Almost exactly eleven yeas before Germany began World War II by invading Poland, her government, along with the governments of the United States, France, Britain, Italy, Japan and a number of other nations signed the Kellogg-Briand Pact outlawing war. Italy and Japan joined Germany in declaring war on the Allied nations.
You cannot outlaw war. You cannot outlaw evil. And much as we’ve tried, laws cannot succeed in banning human cruelty. To be sure, they can increase its cost, hence the need for laws punishing such crimes as rape and other assaults, invasion of privacy and murder. Once those laws are in place, we need make sure they are enforced. More laws will not necessarily make future generations any more secure.
And it seems that whenever we hear a story that moves all of us, about the beating death of a young child or the suicide of a gay teen, various advocacy groups rush to advocate for more laws.
The problem, however, may not be the inadequacy of the laws on the books, but the cruelty of the perpetrators.
Some gay groups seem to think that additional anti-bullying policies might have prevented Tyler Clementi’s roommate from recording the young man’s private activities. Earlier today, I received an e-mail from the folks at California Faith for Equality (CFE) urging people, among other things, to “Organize . . . turn your anger and grief into actions to improve anti-bullying practices in local classrooms, campuses and transform our congregations into accessible networks of safe spaces.” While well-meaning, I’m not sure such practices will make much of a difference.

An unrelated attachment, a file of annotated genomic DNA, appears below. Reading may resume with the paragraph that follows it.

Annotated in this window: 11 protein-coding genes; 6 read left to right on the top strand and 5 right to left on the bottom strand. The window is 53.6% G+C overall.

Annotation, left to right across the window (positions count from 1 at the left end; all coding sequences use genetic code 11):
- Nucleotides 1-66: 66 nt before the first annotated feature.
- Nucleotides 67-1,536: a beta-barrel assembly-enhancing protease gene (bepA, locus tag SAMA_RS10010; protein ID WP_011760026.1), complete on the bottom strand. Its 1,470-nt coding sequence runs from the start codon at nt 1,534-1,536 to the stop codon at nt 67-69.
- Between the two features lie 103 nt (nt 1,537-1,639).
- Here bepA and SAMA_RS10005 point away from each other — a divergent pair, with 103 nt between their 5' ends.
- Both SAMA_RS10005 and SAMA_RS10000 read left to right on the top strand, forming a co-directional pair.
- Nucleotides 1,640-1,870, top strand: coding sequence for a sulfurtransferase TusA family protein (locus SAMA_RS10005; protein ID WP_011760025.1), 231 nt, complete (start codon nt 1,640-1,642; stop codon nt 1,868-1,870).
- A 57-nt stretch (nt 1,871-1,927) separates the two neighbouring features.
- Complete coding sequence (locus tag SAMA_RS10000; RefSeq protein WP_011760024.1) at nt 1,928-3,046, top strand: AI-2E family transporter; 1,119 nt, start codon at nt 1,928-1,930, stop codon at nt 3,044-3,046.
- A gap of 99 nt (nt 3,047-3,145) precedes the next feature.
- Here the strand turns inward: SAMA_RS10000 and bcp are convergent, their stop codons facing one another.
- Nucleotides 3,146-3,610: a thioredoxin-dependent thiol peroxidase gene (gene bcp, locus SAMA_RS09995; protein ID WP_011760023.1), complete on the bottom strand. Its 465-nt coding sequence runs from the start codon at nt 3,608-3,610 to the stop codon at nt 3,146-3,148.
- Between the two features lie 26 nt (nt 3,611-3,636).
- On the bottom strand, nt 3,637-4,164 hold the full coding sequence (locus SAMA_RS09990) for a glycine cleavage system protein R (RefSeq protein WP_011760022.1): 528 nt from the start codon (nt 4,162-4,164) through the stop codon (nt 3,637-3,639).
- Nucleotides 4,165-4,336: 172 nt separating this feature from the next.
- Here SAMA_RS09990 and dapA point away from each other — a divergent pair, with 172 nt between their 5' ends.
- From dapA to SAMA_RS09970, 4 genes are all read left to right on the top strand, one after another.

That said, creating an “accessible network of safe spaces” could well help young people looking for support.
It seems that the “gay rights’ paradigm” involves pushing for new laws or policies every time we hear of a terrible story like that which took place last month in New Jersey.
But, when there are laws on the books punishing such crimes, it’s time we consider other means to respond to such situations. Laws aren’t always the answer. To their credit, the folks at CFE do not limit themselves to proposing new policies.
Perhaps, we can learn from history. If instead of relying on a treaty banning war, the United States, United Kingdom and France and worked hard developing a deterrent, they would not have faced German belligerence in the 1930s. So, now the only question is determining an appropriate deterrent against bullying and invasions of privacy.